I am a little nervous for the food activities tomorrow.  I recently gave up veganism because I found that I was relying way too much on foods that had little nutritional value (bread, candy, pre-packaged meals).  I love vegan food and the vegan lifestyle, but I no longer have the time or financial resources to keep up.  So, rather than eating crappy pre-packaged things, I’m cutting myself some slack and eating cheese and eggs…Mainly indulging in the delicious cheese I’ve been forgoing for the past several months.

One of the problems I have with all of the food related lifestyles out there is the extreme variety of feedback.  I always buy organic and locally when it is possible and within my budget, but then there’s the added worry of buying vegetarian and vegan food.  Then you have the group of Raw foodists telling you to eat only raw food.  On top of that are freegans who go around and get wasted food from businesses at the closing of each day.  Don’t forget the 1600 calories/day diet.  Eat only foods that aren’t packaged to minimize waste.  Low carb.  Low fat.  No fat.  No sugar.  Low sugar.  Cool Cuisine–The global warming diet.  Eat foods or meals with only 6 or less ingredients.  Seriously?

Taking all of these perspectives into account, it’s hard to decide what choices to make when it comes to food.  It gets even more complicated when you take into account people’s cultures, medical conditions, socioeconomic statuses, and face-paced lifestyles.  Sometimes, I step back, just to remind myself that the purpose of food is to nourish us so that we can live.  All of the options and perspectives out there make food more complicated than it really is.  So, my strategy is to keep it simple, eat what my body wants, and keep in mind the environmental impact of my meal.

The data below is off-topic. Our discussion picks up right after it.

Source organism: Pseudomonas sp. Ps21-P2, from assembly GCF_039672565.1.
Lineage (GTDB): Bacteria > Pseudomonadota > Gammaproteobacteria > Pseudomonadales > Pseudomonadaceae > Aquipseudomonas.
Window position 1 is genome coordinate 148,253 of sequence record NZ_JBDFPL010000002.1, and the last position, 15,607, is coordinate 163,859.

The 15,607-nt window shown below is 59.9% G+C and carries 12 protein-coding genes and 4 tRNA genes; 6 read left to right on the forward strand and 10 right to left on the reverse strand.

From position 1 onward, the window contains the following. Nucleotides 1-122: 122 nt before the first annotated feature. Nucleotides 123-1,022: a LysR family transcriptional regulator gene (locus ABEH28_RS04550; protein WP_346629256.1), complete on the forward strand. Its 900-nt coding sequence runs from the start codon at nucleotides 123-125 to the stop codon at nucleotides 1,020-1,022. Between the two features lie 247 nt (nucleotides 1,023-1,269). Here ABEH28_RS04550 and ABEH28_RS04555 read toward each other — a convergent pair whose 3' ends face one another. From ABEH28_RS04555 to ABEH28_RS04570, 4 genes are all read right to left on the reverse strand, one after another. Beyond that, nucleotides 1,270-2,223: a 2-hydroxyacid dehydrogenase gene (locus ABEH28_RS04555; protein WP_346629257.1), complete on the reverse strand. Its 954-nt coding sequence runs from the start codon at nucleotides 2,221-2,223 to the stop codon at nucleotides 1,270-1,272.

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by Alyssa Pandolfi, Second Nature Intern

Even though transportation day isn’t until tomorrow, I started my walk to and from work commuting strategy today.  I was overjoyed when I woke up and saw that it was 37 degrees outside. YAY.

37 degrees = GOOD MORNING BOSTON!

37 degrees = GOOD MORNING BOSTON!

I encountered my first road block this morning when cut my toe on my umbrella, which I conveniently left next to my bed last night.  So, how do you use a band-aide without producing waste?  Not sure.  I guess it’s something I can look into for future umbrella battles.

Things have been going well in the office as far as waste saving.  The only things I’ve seen so far in the trash are paper towels and food waste.  Having seen all of the paper towels that have been produced here since 9 am, I think investing in more cloth towels for the bathroom and kitchen is something the Boston office should definitely consider.  Also, in regards to food waste, perhaps we could go in on getting a composting system with some of the other organizations in the building?  I’ve looked into it and the Sustainability Committee has talked about it as well, but now would be a great time to act on it!

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A sunny day = no unnecessary lights on at the Boston office.

Monday at the office